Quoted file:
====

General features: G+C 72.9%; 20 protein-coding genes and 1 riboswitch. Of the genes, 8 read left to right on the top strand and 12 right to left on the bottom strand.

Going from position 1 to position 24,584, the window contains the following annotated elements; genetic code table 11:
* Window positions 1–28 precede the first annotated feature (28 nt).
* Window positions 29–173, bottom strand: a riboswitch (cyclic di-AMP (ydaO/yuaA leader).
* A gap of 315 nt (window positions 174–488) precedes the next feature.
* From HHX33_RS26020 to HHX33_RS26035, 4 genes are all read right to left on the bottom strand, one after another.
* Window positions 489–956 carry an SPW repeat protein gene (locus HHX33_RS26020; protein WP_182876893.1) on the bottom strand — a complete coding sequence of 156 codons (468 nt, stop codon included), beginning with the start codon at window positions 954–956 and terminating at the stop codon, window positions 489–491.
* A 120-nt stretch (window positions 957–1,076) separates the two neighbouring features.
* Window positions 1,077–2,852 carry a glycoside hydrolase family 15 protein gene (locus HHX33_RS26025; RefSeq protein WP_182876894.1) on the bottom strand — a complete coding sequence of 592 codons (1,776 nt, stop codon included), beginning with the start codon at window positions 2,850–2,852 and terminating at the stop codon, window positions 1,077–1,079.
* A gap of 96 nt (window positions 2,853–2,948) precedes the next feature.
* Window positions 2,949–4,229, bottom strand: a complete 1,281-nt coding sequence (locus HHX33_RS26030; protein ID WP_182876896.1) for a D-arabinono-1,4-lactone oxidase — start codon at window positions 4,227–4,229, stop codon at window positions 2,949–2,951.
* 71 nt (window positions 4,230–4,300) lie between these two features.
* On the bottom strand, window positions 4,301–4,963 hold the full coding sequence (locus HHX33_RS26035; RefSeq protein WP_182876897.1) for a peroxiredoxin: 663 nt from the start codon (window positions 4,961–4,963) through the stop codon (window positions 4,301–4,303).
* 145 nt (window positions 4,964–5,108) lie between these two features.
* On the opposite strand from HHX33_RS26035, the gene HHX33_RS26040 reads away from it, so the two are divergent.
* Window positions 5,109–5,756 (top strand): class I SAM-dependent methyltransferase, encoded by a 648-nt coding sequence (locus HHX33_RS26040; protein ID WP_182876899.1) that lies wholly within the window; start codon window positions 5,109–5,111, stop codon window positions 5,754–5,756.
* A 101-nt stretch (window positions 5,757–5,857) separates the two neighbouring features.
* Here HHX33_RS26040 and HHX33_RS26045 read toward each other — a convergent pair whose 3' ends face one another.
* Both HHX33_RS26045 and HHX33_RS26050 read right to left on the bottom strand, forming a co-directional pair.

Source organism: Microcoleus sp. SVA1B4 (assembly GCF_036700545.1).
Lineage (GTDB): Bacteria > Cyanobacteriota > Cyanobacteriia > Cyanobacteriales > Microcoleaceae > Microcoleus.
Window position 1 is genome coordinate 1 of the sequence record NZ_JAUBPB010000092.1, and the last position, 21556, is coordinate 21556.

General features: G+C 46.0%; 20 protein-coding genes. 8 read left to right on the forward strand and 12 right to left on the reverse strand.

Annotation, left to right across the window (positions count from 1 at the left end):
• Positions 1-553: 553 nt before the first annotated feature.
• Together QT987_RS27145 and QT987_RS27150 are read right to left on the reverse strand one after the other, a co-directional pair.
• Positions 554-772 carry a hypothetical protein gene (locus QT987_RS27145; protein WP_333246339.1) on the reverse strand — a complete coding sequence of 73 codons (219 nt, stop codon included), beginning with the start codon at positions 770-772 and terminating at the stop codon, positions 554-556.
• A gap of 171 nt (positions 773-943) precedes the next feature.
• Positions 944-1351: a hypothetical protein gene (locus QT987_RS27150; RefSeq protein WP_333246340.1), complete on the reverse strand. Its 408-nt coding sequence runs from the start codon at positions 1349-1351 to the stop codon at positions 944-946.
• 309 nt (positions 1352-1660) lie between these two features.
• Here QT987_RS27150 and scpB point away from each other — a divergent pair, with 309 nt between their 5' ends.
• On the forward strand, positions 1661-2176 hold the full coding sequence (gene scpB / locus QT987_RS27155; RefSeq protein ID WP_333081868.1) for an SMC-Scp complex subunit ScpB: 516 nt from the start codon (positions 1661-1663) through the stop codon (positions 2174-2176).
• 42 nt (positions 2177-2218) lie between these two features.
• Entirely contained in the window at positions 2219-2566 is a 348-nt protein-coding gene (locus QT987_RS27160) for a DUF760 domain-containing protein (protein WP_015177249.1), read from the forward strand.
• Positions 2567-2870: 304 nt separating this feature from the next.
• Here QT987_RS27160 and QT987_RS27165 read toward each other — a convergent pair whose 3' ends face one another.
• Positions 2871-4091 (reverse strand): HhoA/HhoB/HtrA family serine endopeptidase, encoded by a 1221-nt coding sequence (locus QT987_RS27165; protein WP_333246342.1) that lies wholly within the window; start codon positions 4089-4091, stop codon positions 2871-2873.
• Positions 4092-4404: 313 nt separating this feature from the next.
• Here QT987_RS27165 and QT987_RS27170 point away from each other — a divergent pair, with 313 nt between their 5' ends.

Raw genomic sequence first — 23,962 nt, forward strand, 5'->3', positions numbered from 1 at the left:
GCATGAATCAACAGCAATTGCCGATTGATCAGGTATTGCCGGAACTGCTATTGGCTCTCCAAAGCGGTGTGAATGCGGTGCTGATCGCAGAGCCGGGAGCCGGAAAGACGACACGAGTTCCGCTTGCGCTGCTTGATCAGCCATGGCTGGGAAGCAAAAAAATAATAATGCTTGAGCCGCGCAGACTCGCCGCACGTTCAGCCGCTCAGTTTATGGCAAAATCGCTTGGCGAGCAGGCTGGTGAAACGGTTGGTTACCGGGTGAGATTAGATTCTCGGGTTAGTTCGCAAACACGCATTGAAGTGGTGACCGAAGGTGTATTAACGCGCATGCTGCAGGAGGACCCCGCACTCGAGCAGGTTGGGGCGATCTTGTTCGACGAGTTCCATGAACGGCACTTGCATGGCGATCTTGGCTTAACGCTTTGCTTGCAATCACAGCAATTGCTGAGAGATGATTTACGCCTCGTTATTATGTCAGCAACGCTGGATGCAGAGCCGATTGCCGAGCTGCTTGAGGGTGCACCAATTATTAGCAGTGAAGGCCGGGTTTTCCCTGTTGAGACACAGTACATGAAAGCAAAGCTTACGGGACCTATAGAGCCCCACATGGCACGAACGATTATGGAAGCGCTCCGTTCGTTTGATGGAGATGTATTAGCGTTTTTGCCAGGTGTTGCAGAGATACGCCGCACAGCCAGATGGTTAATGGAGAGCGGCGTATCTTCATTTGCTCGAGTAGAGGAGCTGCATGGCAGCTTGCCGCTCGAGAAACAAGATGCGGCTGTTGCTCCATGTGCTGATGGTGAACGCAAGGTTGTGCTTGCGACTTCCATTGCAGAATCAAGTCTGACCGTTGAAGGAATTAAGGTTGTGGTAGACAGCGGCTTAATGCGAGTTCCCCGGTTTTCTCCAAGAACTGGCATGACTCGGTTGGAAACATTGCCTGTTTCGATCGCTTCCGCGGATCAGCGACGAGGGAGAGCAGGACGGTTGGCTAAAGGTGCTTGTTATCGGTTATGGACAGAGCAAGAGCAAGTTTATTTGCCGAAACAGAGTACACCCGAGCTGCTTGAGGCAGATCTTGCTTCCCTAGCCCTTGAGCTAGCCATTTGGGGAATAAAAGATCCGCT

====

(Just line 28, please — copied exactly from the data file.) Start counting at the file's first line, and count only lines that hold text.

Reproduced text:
• A gap of 171 nt (positions 773-943) precedes the next feature.